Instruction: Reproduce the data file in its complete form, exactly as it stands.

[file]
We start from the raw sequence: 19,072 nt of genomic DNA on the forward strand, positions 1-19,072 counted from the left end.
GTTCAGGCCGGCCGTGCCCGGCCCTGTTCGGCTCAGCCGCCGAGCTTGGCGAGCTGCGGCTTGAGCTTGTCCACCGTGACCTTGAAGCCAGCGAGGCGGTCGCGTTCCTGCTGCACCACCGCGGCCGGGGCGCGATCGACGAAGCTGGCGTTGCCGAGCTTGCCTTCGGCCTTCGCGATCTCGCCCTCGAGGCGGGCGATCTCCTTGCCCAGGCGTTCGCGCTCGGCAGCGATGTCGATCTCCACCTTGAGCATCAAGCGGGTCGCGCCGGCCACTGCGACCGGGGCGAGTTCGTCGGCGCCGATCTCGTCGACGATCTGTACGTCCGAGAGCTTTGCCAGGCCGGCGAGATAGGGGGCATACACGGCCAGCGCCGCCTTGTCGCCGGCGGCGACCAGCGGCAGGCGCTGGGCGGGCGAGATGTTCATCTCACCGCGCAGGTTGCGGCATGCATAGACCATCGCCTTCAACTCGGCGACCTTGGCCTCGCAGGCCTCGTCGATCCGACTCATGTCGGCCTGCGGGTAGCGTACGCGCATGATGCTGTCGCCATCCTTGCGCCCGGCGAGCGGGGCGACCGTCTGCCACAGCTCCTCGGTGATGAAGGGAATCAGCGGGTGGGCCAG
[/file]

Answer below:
We start from the raw sequence: 19,072 nt of genomic DNA on the forward strand, positions 1-19,072 counted from the left end.
GTTCAGGCCGGCCGTGCCCGGCCCTGTTCGGCTCAGCCGCCGAGCTTGGCGAGCTGCGGCTTGAGCTTGTCCACCGTGACCTTGAAGCCAGCGAGGCGGTCGCGTTCCTGCTGCACCACCGCGGCCGGGGCGCGATCGACGAAGCTGGCGTTGCCGAGCTTGCCTTCGGCCTTCGCGATCTCGCCCTCGAGGCGGGCGATCTCCTTGCCCAGGCGTTCGCGCTCGGCAGCGATGTCGATCTCCACCTTGAGCATCAAGCGGGTCGCGCCGGCCACTGCGACCGGGGCGAGTTCGTCGGCGCCGATCTCGTCGACGATCTGTACGTCCGAGAGCTTTGCCAGGCCGGCGAGATAGGGGGCATACACGGCCAGCGCCGCCTTGTCGCCGGCGGCGACCAGCGGCAGGCGCTGGGCGGGCGAGATGTTCATCTCACCGCGCAGGTTGCGGCATGCATAGACCATCGCCTTCAACTCGGCGACCTTGGCCTCGCAGGCCTCGTCGATCCGACTCATGTCGGCCTGCGGGTAGCGTACGCGCATGATGCTGTCGCCATCCTTGCGCCCGGCGAGCGGGGCGACCGTCTGCCACAGCTCCTCGGTGATGAAGGGAATCAGCGGGTGGGCCAG